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Harper's Encyclopedia of United States History (ed. Benson Lossing) 17 5 Browse Search
H. Wager Halleck , A. M. , Lieut. of Engineers, U. S. Army ., Elements of Military Art and Science; or, Course of Instruction in Strategy, Fortification, Tactis of Battles &c., Embracing the Duties of Staff, Infantry, Cavalry, Artillery and Engineers. Adapted to the Use of Volunteers and Militia. 10 0 Browse Search
George P. Rowell and Company's American Newspaper Directory, containing accurate lists of all the newspapers and periodicals published in the United States and territories, and the dominion of Canada, and British Colonies of North America., together with a description of the towns and cities in which they are published. (ed. George P. Rowell and company) 8 0 Browse Search
The Daily Dispatch: April 24, 1861., [Electronic resource] 6 0 Browse Search
Benson J. Lossing, Pictorial Field Book of the Civil War. Volume 3. 4 0 Browse Search
Knight's Mechanical Encyclopedia (ed. Knight) 4 0 Browse Search
Raphael Semmes, Memoirs of Service Afloat During the War Between the States 2 0 Browse Search
The Photographic History of The Civil War: in ten volumes, Thousands of Scenes Photographed 1861-65, with Text by many Special Authorities, Volume 9: Poetry and Eloquence. (ed. Francis Trevelyan Miller) 2 0 Browse Search
Rebellion Record: a Diary of American Events: Poetry and Incidents., Volume 1. (ed. Frank Moore) 2 0 Browse Search
The Daily Dispatch: May 7, 1862., [Electronic resource] 2 0 Browse Search
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Browsing named entities in The Daily Dispatch: April 24, 1861., [Electronic resource]. You can also browse the collection for Flushing, L. I. (New York, United States) or search for Flushing, L. I. (New York, United States) in all documents.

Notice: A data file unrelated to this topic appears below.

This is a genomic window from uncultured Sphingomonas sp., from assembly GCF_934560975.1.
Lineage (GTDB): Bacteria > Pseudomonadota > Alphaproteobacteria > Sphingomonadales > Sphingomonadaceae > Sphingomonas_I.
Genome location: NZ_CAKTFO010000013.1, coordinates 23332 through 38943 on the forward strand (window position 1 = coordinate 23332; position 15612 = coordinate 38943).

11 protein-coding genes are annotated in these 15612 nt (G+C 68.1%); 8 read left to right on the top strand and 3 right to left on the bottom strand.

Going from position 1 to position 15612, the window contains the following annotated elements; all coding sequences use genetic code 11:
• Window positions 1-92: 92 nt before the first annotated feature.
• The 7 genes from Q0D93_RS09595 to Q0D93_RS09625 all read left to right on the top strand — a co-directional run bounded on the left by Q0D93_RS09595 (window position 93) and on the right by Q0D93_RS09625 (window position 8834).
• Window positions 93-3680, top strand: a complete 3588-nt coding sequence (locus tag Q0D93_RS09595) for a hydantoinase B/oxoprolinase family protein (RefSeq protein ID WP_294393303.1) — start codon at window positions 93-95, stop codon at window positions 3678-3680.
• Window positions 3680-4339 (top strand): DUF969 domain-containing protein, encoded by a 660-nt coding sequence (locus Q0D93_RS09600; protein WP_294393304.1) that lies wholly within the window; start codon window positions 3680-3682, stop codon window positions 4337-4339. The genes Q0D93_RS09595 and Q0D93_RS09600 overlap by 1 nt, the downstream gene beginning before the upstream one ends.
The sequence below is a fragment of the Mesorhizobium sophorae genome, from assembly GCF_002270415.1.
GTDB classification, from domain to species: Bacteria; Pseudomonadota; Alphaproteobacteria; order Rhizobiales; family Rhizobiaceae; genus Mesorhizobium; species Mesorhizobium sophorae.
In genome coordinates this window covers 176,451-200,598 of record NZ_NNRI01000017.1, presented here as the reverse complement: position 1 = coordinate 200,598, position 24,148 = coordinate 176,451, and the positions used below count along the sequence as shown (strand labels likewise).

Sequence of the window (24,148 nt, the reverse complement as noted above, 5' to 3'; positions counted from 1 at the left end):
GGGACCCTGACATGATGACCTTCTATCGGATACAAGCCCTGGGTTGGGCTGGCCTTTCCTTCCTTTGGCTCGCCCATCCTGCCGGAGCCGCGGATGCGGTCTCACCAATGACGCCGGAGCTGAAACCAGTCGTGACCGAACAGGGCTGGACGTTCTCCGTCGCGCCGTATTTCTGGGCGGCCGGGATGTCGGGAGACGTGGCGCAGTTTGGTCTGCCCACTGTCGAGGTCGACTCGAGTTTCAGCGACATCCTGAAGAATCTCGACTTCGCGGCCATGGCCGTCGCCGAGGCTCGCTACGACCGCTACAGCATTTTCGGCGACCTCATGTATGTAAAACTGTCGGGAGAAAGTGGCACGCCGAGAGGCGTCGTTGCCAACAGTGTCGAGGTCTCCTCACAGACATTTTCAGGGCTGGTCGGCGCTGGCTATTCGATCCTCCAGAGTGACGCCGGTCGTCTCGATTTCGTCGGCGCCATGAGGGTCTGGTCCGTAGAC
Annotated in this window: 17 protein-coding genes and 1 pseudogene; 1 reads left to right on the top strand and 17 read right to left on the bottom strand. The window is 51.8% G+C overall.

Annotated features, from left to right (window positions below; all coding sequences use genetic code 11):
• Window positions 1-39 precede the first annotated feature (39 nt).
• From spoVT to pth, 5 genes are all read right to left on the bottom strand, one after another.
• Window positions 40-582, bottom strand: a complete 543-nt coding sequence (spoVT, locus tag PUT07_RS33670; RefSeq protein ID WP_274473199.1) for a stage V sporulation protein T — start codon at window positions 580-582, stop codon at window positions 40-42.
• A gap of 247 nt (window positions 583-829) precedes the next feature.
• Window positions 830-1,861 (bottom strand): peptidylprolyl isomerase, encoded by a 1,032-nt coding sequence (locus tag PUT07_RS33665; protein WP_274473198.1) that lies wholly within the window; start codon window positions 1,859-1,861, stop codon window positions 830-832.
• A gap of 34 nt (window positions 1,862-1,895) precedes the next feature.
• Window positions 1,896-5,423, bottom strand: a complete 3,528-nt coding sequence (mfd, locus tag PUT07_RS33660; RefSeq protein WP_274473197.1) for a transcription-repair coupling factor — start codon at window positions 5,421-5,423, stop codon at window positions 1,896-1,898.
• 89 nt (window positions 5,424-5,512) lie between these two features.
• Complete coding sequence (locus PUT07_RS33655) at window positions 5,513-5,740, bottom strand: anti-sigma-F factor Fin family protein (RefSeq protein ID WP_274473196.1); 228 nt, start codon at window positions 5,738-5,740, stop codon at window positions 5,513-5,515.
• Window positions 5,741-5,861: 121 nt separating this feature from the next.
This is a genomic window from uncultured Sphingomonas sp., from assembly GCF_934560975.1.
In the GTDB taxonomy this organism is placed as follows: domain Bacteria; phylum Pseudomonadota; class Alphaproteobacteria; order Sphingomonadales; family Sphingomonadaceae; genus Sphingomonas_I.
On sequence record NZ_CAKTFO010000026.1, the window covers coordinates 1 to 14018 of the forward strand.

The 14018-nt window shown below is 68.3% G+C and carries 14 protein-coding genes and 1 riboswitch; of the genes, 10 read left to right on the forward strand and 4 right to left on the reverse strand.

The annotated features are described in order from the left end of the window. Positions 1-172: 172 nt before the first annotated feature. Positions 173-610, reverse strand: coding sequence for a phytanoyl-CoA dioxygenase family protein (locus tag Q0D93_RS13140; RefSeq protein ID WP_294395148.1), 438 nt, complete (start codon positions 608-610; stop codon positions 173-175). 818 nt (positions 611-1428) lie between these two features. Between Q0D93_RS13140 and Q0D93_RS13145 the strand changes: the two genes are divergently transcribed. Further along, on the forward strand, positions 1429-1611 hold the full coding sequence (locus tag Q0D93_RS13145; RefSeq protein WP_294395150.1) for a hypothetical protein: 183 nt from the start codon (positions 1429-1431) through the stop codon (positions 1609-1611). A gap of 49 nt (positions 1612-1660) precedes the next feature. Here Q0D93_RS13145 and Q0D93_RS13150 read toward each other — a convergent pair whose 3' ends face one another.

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f Bologne, but was repulsed with severe loss. In 1809, the English fitted out an immense naval expedition to seize upon the French defences of the Scheldt. Flushing, at the month of the river, was but ill secured, and Antwerp, sixty or seventy miles further up, was entirely defenceless at the time when the British arrived at Flushing. The British attacking force consisted of thirty-seven ships of the line, twenty-three sloops of war, twenty-eight gun, mortar and bomb vessels, thirty-six smaller vessels, eighty-two gun-boats, innumerable transports, with over forty thousand troops and an immense artillery train, making in all, says the English historian, "an hundred thousand combatants. " Yet the feeble defences at Flushing resisted successfully a fire from the fleet, compared with which French officers, who had been at Austerlitz and Jena, declared that the cannonade at those battles was a mere jeud'enfans, and were only reduced by the land forces after a siege of eighteen d